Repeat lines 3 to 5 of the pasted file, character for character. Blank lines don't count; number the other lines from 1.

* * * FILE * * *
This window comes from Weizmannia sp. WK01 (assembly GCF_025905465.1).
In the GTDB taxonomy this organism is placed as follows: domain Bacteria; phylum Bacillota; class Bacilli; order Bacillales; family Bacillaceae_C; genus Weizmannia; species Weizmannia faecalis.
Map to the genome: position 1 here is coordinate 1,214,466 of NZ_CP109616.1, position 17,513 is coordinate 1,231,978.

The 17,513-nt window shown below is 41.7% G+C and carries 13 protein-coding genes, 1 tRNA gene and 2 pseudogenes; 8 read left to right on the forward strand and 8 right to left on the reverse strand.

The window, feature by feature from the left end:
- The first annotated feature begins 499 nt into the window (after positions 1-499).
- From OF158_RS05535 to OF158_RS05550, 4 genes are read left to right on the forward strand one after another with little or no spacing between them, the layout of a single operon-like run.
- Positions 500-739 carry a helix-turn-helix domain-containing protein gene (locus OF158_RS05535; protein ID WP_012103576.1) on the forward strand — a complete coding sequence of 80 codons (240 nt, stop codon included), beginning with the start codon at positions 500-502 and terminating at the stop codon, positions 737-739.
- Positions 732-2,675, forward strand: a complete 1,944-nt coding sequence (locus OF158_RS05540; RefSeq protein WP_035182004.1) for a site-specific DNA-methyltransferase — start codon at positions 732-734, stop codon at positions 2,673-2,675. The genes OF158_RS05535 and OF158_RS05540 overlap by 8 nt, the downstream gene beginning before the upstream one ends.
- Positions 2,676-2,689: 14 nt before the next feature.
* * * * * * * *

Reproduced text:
Map to the genome: position 1 here is coordinate 1,214,466 of NZ_CP109616.1, position 17,513 is coordinate 1,231,978.

The 17,513-nt window shown below is 41.7% G+C and carries 13 protein-coding genes, 1 tRNA gene and 2 pseudogenes; 8 read left to right on the forward strand and 8 right to left on the reverse strand.

The window, feature by feature from the left end: